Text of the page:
EM Forster’s classic distinction between story and plot, and why truth really is stranger than fiction:
The words ‘Story’ and ‘Plot’ are often used synonymously, but some critics and writers insist on a technical difference: In Writing Fiction, Janet Burroway makes the following distinction between story and plot: ‘A story is a series of events recorded in their chronological order. A plot is a series of events deliberately arranged so as to reveal their dramatic, thematic and emotional significance.’
The great English novelist E.M. Forster made a similar distinction:
“The king died, and then the queen died,” is a story. “The king died, and then the queen died of grief,” is a plot. The time-sequence is preserved, but the sense of causality overshadows it. Or again: “The queen died, no one knew why, until it was discovered that it was through grief at the death of the king.” This is a plot with a mystery in it, a form capable of high development.
So here’s an example of a story: After we were at the club we went back to Jim’s and Jim fell out of the window
And here’s that story turned into a plot: I wanted to leave the club and Jim didn’t, and that was how the argument started. We were still arguing when we got back to Jim’s. The argument became physical and I pushed Jim. He stumbled and fell out of the window.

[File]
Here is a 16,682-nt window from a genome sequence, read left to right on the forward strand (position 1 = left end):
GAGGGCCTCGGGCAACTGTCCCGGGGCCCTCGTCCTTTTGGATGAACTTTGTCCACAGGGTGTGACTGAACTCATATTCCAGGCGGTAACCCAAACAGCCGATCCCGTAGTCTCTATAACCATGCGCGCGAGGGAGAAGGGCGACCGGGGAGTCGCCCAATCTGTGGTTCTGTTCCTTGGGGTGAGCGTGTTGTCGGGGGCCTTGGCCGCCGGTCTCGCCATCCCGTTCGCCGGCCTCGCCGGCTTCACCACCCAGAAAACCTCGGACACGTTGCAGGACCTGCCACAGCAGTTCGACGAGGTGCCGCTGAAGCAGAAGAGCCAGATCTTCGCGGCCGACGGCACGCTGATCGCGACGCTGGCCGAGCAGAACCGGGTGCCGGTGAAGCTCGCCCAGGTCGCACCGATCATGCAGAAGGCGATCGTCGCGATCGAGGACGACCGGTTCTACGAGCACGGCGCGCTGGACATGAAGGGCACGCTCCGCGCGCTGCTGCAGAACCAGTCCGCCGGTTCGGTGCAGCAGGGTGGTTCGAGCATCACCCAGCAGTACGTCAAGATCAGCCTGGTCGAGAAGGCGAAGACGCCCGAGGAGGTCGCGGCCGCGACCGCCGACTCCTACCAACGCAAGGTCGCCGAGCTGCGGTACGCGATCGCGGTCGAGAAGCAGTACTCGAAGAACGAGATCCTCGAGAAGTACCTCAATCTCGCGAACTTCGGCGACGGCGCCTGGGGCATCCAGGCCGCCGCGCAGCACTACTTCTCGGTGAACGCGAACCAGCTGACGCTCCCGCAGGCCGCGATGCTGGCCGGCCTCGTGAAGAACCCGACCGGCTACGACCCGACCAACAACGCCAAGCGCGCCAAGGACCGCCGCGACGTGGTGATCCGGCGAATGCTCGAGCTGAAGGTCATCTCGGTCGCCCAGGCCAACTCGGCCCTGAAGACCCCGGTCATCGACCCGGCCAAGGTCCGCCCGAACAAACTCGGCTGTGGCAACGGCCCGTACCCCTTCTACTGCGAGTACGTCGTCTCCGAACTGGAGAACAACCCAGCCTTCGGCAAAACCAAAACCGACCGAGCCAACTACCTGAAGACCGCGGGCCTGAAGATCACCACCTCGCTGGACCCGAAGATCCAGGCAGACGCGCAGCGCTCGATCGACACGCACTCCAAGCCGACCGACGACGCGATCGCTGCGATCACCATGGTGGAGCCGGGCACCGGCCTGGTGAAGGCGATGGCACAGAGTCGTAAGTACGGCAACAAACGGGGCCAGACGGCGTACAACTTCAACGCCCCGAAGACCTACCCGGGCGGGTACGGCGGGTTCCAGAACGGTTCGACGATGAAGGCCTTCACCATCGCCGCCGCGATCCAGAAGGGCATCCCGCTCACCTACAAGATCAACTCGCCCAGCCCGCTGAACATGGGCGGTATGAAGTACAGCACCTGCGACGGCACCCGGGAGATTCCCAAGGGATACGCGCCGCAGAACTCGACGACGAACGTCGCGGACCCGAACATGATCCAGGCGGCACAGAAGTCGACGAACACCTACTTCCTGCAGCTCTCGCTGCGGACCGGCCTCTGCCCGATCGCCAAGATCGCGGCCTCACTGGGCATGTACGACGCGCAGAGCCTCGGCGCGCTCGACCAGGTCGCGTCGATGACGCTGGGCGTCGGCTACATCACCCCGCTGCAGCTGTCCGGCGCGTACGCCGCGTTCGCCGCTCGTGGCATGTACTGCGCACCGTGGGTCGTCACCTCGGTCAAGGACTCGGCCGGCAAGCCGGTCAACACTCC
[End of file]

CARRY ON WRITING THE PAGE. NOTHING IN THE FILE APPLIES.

The key to a plot, then, is that the incidents are causatively connected – one thing leads to another.
Life doesn’t always work like this. A common debate that occurs in writing workshops involves a writer being told an incident in her story isn’t believable. ‘Ah,’ she says. ‘But that really happened! My second cousin Bernard was searching for his long lost brother and they really did happen to sit next to each other on the train to Wolverhampton!’
This is no defence, for in this regard life really is stranger than fiction. Life is, in Albert Camus’ terms, absurd. Things happen for no particular reason. We try to impose some sense on the world – if we are struck by lightning then we wonder if maybe it happened as punishment because we had an affair a year ago. But it didn’t. It was just a random event into which no meaning can be read.
But there’s little place for the random or for coincidence in fiction – it won’t satisfy your readers. Think how you would feel if in a detective novel, the detective makes inquiries into a murder, quizzes witnesses, follows clues, but ultimately draws a blank. After the case is dropped she takes her husband for dinner at their local restaurant. By coincidence it happens that the guys as the adjacent table are discussing how they got away with murdering the victim. Could it happen in real life? I guess so. Would it satisfy us as the conclusion of a crime thriller? Definitely not.
In plots, unlike in real life, things have to happen for a reason.
Below you’ll find a link to some examples of stories; if you feel like it, have a go rewriting them as plots.